In all honesty, there are dozens of opportunities for you to get your heart rate up in Greenland. Being physically active is part of the local mentality, especially in Nuuk. Season doesn’t matter - we might be running in town all year round, cross-country skiing after work in winter, and frequently inventing new races and challenges - just to keep things exciting.

Being physically active is part of the local mentality.

Here’s five exciting ways you can join in the active lifestyle in Greenland as a traveler.


Two of Nuuk’s famous mountains, Ukkusissat (772 m) and Quassussuaq (443 m), come together in the fourth annual Nuuk Mountain Challenge to call you to their rocky summits. Alongside approximately 150 others, some of whom are Ironwomen, Ironmen and Olympic skiers, you’ll scramble to the top of one or both mountains to get a bird’s-eye view of our Arctic metropolis. 

Like the activity but not the competition?

Hike to the top of Ukkusissat or Quassussuaq at your own pace. There are city buses that stop almost directly at their bases, and from there the mountains stand but a few paces away. Look for coloured markings to show the route up, or take a guided tour for max peace of mind.

Want to bump it up a notch?

In May there are four weeks of city-wide efforts to be active and healthy, and during Extreme Week there will be the first-ever Nuuk Mountain Challenge Endurance on 21 May 2016. You will go up and down Quassussuaq as many times as possible in six hours. Didn’t we say there’s always a new twist?

“Our aim is to get more people to enjoy the outdoors and the mountains around Nuuk. It’s part of a growing trend to make more events in Nuuk’s nature,” says Finn Meinel, Director for the challenge.

“I ran with my new Italian friend Luigi, who helped me when I thought I could run no more. Here, you will pretty much run by yourself with only amazing nature as your witness,” says Chloe Zou, a Chinese traveler.


Also known as the ‘coolest marathon on earth’, pun intended, this Arctic foot race checks a lot of bucket list boxes in just 42,2 km - crossing the Arctic Circle, feeling the immensity of the Greenland Ice Sheet which is one of only two in the world, and, of course, being part of the elite fraction of the world’s population who has tried such an endeavor. Let’s just say, when you’re finished, a leisurely stroll to hunt for northern lights in the autumn sky will be well-deserved!

Want to start with simply standing on the Greenland Ice Sheet?

Thanks to a gravel road that runs directly from the town of Kangerlussuaq, this vast ice cap can be experienced with far less effort than a marathon requires. Local tour companies drive with all-terrain vehicles and drop you off nearly at the ice’s edge. And if you want to play polar explorer, you can spend the night on the massive glacier with a guide at Camp Ice Cap.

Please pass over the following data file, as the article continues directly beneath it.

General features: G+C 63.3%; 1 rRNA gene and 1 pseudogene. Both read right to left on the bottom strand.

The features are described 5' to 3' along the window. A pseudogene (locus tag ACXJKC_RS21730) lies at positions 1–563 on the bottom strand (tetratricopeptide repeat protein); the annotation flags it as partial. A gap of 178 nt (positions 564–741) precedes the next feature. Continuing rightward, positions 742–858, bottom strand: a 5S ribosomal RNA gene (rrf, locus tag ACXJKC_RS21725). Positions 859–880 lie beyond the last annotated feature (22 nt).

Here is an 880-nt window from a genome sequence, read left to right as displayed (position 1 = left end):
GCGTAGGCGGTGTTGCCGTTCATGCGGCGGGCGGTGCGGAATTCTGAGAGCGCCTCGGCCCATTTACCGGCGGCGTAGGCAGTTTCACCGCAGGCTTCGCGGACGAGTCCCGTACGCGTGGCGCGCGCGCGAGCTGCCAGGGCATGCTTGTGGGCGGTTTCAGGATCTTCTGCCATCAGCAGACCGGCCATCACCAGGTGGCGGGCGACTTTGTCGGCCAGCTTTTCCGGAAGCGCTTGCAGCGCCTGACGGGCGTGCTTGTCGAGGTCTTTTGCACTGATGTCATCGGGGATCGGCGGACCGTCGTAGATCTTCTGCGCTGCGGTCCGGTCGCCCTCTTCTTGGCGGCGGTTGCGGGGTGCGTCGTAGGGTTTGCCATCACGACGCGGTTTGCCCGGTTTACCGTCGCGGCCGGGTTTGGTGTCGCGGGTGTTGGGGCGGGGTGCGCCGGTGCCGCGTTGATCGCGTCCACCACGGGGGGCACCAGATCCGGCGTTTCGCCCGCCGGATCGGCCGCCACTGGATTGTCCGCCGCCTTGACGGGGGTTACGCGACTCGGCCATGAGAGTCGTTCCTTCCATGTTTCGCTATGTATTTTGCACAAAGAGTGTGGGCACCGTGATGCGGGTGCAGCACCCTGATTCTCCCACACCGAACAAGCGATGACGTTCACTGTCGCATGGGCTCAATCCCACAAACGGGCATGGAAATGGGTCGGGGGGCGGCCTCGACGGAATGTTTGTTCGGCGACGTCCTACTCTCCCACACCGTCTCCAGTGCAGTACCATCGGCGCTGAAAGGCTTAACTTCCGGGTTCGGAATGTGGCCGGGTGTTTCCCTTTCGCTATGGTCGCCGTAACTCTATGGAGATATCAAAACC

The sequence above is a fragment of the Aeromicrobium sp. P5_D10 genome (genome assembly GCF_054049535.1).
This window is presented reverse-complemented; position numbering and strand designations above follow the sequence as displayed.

If you’re a CrossFitter, you know what skipping a WOD can feel like. Luckily you don’t have to when you’re in Nuuk thanks to CrossFit Inua, Greenland’s only affiliate. The box’s mentality is to take both training and camaraderie seriously, so every class starts with walking around and greeting the people you don’t know before you start loading the bar. This year, 23 members from CrossFit Inua are competing in the worldwide CrossFit Games. Buy your drop-in card and come train with them, the coaches, and the entire CrossFit Inua network.

Want to simply use a gym? There are two public gyms in town - Nuuk Fitness and Fitness GL - both of which have short-term memberships available for purchase.


In three days in the Sisimiut backcountry you can learn more about your endurance and physical and mental strength than in maybe one year at home. The skiers alongside you are every bit as tough as the rough, real and remote nature that surrounds you all, and gaining energy from each other while pushing through 160 km of mountainous terrain is what the annual Arctic Circle Race is all about.

Just want to have fun in fresh pow?

Bring your skis (or take our rentals) to the backcountry tracks or downhill pistes in Sisimiut and Nuuk. There’s also endless unrestricted ski territory over in East Greenland for you to make your own path.

“All people should do something heroic in their lives. For me, the Arctic Circle Race was not a sports competition - it was a heroic event!” - Russian racer


Trees and rock formations are typical sights on an orienteering course, so just imagine the unique experience of adding the gigantic icebergs of Ilulissat to the horizon during Arctic Midnight Orienteering. Under the life-giving glow of the summer midnight sun, several styles of races - long-distance and short sprint and even family runs - lead you to discover the hills alongside the Ilulissat Icefjord, Greenland’s UNESCO World Heritage Site.

“The orienteering course in Ilulissat is a very special one. It’s nearly impossible to find another place in the world where you are doing orienteering that far away from trees,” - Australian travelers

Other ways to be active in Greenland

  • There is an indoor swimming center in Nuuk called Malik.
  • Greenlanders are natural cross-trainers, participating in a wide selection of activities from relay races and trail runs to reindeer hunting and skiing.

  • Maaji Nuan is a month-long initiative in Nuuk in May to promote a healthy, active lifestyle. Similar month-long events are held in many towns under the name Maajimi Peqqissuusa (Danish: Gør Maj Sund). 

  • Female Greenlanders are especially active. 82% of women are active (versus 75% of men) and at CrossFit Inua, for example, 61% of members are women.
  • For further information on races and events, visit activegreenland.gl